Whole school screening of emotional health risk: the reliability and validity of a new psychometric instrument
thesisposted on 28.03.2022, 22:47 by John Robert Burns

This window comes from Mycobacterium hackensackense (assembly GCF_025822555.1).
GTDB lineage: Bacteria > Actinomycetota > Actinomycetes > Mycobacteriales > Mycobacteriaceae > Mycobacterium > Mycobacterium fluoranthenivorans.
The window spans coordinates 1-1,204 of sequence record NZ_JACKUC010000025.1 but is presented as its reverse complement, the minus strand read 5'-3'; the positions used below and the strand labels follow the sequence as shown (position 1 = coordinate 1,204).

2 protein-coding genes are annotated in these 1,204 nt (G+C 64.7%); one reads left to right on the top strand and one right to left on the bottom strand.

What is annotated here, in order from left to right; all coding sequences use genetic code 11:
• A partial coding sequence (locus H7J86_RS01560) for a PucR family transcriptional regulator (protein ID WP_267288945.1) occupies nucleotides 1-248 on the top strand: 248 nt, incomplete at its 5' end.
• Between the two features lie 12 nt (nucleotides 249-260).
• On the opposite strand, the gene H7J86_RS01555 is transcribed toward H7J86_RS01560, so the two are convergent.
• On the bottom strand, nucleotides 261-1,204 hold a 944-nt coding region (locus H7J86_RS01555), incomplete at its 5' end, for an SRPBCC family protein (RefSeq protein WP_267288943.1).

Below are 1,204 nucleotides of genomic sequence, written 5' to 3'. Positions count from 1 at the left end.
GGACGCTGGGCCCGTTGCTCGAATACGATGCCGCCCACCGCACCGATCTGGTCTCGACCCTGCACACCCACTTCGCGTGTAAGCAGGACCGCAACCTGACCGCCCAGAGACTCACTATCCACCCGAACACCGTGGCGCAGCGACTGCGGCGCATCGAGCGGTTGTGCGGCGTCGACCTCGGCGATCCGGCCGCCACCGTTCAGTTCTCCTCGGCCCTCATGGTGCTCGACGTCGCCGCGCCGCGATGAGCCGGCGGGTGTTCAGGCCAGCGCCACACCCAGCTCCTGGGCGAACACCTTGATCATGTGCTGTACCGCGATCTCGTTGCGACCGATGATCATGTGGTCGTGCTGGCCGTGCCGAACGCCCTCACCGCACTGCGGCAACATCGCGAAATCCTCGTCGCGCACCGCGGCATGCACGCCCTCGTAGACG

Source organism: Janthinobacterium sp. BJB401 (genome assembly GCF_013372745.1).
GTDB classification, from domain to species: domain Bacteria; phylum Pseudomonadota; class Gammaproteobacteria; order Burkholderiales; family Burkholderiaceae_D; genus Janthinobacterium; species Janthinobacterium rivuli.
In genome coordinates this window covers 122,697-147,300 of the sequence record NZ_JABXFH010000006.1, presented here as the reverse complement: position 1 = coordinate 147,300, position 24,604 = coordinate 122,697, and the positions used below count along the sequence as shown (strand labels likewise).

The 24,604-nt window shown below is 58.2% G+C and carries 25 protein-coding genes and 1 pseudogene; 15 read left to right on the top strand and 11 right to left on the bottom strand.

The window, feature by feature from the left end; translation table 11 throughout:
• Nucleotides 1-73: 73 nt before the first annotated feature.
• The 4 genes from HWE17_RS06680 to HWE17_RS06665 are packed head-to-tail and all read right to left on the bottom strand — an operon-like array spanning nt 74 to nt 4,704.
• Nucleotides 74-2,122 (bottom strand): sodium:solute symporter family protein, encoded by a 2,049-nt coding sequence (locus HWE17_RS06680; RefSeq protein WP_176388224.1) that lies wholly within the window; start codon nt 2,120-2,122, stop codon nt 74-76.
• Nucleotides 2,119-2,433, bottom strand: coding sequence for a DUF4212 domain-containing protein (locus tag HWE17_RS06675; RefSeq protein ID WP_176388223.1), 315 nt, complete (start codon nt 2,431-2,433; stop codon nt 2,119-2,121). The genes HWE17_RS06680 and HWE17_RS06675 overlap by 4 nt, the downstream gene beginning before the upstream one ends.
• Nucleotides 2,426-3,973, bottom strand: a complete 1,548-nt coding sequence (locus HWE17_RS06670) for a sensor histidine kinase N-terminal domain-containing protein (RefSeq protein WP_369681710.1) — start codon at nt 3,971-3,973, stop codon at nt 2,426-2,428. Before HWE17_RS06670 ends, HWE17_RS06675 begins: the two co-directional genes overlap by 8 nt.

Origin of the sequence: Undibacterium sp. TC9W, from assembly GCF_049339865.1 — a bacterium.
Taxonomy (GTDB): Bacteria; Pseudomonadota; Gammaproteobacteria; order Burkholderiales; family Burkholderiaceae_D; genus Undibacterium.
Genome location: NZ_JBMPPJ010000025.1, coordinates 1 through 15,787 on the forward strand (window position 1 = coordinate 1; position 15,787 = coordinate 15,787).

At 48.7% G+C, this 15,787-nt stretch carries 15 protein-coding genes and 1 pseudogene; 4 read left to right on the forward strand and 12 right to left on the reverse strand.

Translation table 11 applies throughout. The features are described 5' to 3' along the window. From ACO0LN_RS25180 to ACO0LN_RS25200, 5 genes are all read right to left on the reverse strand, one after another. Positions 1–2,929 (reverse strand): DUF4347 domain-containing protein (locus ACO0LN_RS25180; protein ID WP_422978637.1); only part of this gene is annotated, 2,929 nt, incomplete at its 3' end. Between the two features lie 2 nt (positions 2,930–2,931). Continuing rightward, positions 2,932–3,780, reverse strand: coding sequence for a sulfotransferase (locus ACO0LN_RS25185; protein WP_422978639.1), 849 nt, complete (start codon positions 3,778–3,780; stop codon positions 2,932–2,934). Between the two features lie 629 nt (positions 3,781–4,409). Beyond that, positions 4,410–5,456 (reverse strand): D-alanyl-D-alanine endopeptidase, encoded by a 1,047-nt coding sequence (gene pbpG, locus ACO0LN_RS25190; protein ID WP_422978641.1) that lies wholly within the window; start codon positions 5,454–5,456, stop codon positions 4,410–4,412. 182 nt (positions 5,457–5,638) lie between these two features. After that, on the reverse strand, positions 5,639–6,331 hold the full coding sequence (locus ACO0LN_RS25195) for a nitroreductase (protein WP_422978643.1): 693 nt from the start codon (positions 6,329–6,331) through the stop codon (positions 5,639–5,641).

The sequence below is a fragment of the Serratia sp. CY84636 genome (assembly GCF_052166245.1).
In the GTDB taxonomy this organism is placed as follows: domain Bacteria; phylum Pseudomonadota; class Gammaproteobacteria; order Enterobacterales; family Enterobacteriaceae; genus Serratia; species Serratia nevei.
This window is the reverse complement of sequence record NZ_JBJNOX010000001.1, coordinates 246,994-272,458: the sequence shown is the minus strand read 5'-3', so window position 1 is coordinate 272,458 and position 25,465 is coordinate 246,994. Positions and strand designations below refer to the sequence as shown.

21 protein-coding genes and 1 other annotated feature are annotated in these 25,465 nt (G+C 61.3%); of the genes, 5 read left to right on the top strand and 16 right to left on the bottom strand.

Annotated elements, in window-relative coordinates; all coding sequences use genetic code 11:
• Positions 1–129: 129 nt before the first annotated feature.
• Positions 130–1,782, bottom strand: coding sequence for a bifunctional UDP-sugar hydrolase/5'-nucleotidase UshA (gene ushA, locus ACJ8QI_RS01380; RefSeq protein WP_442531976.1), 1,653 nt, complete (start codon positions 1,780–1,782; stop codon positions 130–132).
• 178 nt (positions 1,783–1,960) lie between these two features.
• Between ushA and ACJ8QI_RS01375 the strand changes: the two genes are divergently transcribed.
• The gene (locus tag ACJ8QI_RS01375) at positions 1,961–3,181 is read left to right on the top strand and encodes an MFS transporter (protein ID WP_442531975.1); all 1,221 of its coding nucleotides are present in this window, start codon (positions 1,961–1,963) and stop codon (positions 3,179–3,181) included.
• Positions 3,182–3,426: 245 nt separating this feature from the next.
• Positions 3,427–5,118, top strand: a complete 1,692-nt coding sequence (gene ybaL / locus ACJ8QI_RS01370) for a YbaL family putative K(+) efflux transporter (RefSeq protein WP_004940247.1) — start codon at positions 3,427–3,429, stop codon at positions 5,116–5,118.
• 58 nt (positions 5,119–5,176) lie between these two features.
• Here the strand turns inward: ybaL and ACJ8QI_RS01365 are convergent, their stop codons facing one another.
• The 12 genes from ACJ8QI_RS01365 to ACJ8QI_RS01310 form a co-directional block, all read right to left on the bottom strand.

Recent research has demonstrated that as many as half of the young people with mental health difficulties are not being identified nor are they receiving any professional intervention. This is particularly concerning given that many evidenced-based prevention and early intervention programs exist for a wide range of mental health problems. One proposed solution to address this problem is mental health screening in schools. Schools are an ideal context within which to administer such screening, given that most students attend each day. Unfortunately, very few schools implement screening programs. The social validity and acceptability of currently available screening instruments is one hypothesised reason for this reluctance. This thesis presents the development of a new suite of mental health screening tools designed for use in schools to address the hypothesised social validity difficulties. Unlike most conventional mental health screening tools, the RADAR screening instruments do not ask about the presence or severity of symptoms of mental health disorders. Instead, they are based on risk and protective factors known to be associated with the development of mental health difficulties. As such, the RADAR instruments are particularly useful in screening for selective prevention programs, which are aimed at young people considered to be at-risk but not yet symptomatic. This thesis contains four individual papers evaluating the reliability and validity of the screeners. Paper 1 reports on the development of a Youth Version, Paper 2 reports on the development of a Child version and Paper 3 reports on the development of a Teacher version of the RADAR, while Paper 4 reports on a 12 month longitudinal follow-up of the initial Youth RADAR sample. The thesis concludes with some broader comments on a 'road map' for the implementation of mental health screening in Australian schools.